This is how Sanders actually won the popular vote [Sanders, 45,842 (26.5%); Buttigieg, 43,274 (25.1%)], and yet Buttigieg may have ended up with more delegates. However, as of this update (Feb. 10), Iowa is not final. AP still has not declared a winner, and both the Sanders and Buttigieg campaigns are requesting a recanvassing.

Here’s where Iowa stands as of Feb. 12: Iowa offers 41 delegates. But the Associated Press has yet to declare a winner in Iowa. The Iowa Democratic Party initially allocated 14 national delegates to Buttigieg, 12 to Sanders, 8 to Warren, and one to Klobuchar. But the AP has listed one delegate as unallocated due to counting irregularities. The unallocated delegate will be awarded to either Buttigieg or Sanders once a winner is declared. I am for now updating my count to match this report. One delegate has been allocated to “Limbo.”

Delegates TTD: Buttigieg, 13; Sanders, 12; Warren, 8; Biden, 6; Klobuchar, 1; Limbo, 1.

Feb. 1, 2016: Pledged delegates TTD: Clinton, 23; Sanders, 21.

January 3, 2008: Obama, 37.6%, 16 delegates; Edwards, 29.7%, 14 delegates; Clinton, 29.4%, 15 delegates.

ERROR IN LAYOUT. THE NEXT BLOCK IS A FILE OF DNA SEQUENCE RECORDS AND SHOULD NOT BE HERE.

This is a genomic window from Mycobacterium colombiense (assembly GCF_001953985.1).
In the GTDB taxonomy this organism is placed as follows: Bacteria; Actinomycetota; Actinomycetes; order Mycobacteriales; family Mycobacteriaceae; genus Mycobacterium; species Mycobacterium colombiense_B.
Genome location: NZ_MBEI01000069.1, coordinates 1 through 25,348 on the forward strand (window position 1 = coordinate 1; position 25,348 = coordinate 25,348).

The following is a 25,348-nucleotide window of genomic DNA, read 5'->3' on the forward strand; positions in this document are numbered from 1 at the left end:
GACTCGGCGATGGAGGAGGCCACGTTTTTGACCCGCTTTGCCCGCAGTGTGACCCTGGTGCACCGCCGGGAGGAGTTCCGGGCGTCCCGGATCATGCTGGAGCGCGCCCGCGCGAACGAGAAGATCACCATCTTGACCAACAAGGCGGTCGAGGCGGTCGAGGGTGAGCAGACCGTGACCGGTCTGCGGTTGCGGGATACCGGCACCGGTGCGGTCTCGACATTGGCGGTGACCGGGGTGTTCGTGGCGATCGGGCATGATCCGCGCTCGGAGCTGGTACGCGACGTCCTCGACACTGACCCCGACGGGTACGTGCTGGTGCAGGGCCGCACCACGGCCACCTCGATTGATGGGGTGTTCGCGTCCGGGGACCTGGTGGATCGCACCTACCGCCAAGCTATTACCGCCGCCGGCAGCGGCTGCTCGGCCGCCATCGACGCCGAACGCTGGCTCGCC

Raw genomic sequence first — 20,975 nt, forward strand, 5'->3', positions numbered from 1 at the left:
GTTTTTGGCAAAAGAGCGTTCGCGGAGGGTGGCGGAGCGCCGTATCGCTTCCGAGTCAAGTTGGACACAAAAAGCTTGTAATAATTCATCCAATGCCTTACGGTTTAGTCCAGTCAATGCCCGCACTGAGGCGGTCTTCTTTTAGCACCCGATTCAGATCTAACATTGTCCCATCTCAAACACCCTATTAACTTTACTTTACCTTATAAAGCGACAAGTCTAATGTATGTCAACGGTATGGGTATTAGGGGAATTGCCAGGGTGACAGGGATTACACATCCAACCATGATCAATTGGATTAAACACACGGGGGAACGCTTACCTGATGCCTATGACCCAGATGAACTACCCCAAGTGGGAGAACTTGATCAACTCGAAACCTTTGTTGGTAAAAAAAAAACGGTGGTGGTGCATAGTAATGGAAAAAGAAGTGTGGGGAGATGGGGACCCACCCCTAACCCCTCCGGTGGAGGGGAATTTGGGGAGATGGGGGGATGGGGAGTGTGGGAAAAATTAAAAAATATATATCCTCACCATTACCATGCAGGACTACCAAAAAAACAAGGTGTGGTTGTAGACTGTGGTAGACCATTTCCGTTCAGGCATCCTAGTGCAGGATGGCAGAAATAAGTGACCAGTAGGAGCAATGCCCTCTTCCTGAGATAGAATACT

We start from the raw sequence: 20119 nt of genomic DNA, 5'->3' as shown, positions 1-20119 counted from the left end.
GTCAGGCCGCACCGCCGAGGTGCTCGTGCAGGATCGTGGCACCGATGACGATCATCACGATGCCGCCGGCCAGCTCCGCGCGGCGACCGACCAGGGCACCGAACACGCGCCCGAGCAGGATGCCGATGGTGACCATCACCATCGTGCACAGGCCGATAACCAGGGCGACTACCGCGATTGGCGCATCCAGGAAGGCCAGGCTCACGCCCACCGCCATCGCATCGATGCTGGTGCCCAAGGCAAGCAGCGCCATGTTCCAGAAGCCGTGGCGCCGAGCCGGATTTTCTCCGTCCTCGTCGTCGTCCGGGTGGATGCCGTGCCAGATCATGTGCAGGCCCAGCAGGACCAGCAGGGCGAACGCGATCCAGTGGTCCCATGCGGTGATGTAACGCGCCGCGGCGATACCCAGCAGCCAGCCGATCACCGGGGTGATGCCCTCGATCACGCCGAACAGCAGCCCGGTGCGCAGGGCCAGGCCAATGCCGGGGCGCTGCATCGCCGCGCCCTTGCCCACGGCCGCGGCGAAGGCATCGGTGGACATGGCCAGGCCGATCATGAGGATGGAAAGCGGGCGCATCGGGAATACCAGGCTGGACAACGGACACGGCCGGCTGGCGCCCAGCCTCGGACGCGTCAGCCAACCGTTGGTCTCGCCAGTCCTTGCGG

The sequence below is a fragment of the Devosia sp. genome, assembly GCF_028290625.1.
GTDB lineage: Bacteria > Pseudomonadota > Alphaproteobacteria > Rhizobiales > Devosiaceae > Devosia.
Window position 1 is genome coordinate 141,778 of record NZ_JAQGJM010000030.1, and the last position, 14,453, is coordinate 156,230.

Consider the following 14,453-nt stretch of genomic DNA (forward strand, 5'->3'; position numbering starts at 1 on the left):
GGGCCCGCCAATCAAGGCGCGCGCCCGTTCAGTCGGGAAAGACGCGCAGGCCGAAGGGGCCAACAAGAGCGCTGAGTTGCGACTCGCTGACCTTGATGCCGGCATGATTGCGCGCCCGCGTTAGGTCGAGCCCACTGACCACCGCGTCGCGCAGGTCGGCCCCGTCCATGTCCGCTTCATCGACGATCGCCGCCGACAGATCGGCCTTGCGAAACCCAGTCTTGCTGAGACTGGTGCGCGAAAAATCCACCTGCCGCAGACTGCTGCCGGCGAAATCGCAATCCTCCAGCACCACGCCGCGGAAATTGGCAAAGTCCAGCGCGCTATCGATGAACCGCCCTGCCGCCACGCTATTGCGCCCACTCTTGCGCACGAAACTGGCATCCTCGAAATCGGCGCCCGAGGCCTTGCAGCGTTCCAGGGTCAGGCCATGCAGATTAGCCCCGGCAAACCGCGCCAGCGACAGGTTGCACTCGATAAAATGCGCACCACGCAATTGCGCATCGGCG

Next: February 11, New Hampshire primary

New York primary is April 28.

So I’ve Discovered Wikileaks

May 3, 2016 Sanders wins the primary in Indiana. This is seen as a surprise victory in the Indiana primary, as he won by a five-point margin despite trailing in all the state’s polls. Pledged delegate TTD: Clinton 1,706, Sanders 1,408. Clinton leads Sanders by 298 delegates.

May 5: The date of a leaked Democratic National Committee email suggesting that, at least in some regions, Bernie Sanders’ faith might be a vulnerability to exploit.

“It might may [sic] no difference, but for KY and WVA can we get someone to ask his belief. Does he believe in a God. He had skated on saying he has a Jewish heritage. I think I read he is an atheist. This could make several points difference with my peeps. My Southern Baptist peeps would draw a big difference between a Jew and an atheist.”

The email was from Brad Marshall, then CFO of the DNC. Marshall’s Wikipedia article From 1976 to 1980, Marshall held positions at PriceWaterhouseCoopers and Deloitte & Touche in Lexington, followed by some time as a CPA. So he may have figured he knew the territory.

Later that day, Marshall responded to the email thread he had started: “It’s these [sic] Jesus thing.”

There was a reply from DNC CEO Amy K. Dacey, who simply replied, “AMEN.”